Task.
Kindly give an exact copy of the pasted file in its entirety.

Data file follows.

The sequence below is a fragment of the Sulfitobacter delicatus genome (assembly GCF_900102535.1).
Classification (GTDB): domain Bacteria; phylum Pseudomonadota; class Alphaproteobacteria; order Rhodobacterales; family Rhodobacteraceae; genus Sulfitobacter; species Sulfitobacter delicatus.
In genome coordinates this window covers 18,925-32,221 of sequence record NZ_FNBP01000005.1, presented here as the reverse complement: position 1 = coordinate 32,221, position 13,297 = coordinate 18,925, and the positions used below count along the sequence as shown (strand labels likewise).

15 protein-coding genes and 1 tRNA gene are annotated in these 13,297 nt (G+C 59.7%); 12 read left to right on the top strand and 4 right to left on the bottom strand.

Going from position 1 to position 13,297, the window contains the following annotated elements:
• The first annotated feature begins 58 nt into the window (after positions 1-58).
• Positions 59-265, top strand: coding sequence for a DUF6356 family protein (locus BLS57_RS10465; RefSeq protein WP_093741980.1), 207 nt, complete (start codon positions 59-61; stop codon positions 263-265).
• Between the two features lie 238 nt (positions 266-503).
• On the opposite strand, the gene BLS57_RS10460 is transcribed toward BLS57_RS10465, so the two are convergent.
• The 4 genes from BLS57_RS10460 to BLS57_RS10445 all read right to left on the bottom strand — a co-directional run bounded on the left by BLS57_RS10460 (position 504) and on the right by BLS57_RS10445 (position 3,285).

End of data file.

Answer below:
The sequence below is a fragment of the Sulfitobacter delicatus genome (assembly GCF_900102535.1).
Classification (GTDB): domain Bacteria; phylum Pseudomonadota; class Alphaproteobacteria; order Rhodobacterales; family Rhodobacteraceae; genus Sulfitobacter; species Sulfitobacter delicatus.
In genome coordinates this window covers 18,925-32,221 of sequence record NZ_FNBP01000005.1, presented here as the reverse complement: position 1 = coordinate 32,221, position 13,297 = coordinate 18,925, and the positions used below count along the sequence as shown (strand labels likewise).

15 protein-coding genes and 1 tRNA gene are annotated in these 13,297 nt (G+C 59.7%); 12 read left to right on the top strand and 4 right to left on the bottom strand.

Going from position 1 to position 13,297, the window contains the following annotated elements:
• The first annotated feature begins 58 nt into the window (after positions 1-58).
• Positions 59-265, top strand: coding sequence for a DUF6356 family protein (locus BLS57_RS10465; RefSeq protein WP_093741980.1), 207 nt, complete (start codon positions 59-61; stop codon positions 263-265).
• Between the two features lie 238 nt (positions 266-503).
• On the opposite strand, the gene BLS57_RS10460 is transcribed toward BLS57_RS10465, so the two are convergent.
• The 4 genes from BLS57_RS10460 to BLS57_RS10445 all read right to left on the bottom strand — a co-directional run bounded on the left by BLS57_RS10460 (position 504) and on the right by BLS57_RS10445 (position 3,285).